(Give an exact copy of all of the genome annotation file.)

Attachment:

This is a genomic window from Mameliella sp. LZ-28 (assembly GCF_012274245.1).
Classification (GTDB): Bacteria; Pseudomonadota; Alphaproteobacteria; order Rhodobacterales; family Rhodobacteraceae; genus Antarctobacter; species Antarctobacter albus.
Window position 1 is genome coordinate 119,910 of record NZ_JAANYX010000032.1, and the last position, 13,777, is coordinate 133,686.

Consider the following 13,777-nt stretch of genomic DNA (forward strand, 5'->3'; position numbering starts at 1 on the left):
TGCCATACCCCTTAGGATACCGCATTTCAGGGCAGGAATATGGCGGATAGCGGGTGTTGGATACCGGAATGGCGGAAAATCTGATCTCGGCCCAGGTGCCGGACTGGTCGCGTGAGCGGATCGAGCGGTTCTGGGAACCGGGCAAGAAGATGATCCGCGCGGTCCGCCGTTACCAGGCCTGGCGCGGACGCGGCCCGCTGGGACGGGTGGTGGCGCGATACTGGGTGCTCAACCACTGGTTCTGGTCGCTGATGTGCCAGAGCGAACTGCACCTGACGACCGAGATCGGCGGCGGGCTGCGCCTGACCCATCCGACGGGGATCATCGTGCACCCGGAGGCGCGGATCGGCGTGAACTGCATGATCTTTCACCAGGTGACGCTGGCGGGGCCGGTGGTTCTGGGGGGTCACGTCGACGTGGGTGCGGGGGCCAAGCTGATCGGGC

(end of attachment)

This is a genomic window from Mameliella sp. LZ-28 (assembly GCF_012274245.1).
Classification (GTDB): Bacteria; Pseudomonadota; Alphaproteobacteria; order Rhodobacterales; family Rhodobacteraceae; genus Antarctobacter; species Antarctobacter albus.
Window position 1 is genome coordinate 119,910 of record NZ_JAANYX010000032.1, and the last position, 13,777, is coordinate 133,686.

Consider the following 13,777-nt stretch of genomic DNA (forward strand, 5'->3'; position numbering starts at 1 on the left):
TGCCATACCCCTTAGGATACCGCATTTCAGGGCAGGAATATGGCGGATAGCGGGTGTTGGATACCGGAATGGCGGAAAATCTGATCTCGGCCCAGGTGCCGGACTGGTCGCGTGAGCGGATCGAGCGGTTCTGGGAACCGGGCAAGAAGATGATCCGCGCGGTCCGCCGTTACCAGGCCTGGCGCGGACGCGGCCCGCTGGGACGGGTGGTGGCGCGATACTGGGTGCTCAACCACTGGTTCTGGTCGCTGATGTGCCAGAGCGAACTGCACCTGACGACCGAGATCGGCGGCGGGCTGCGCCTGACCCATCCGACGGGGATCATCGTGCACCCGGAGGCGCGGATCGGCGTGAACTGCATGATCTTTCACCAGGTGACGCTGGCGGGGCCGGTGGTTCTGGGGGGTCACGTCGACGTGGGTGCGGGGGCCAAGCTGATCGGGC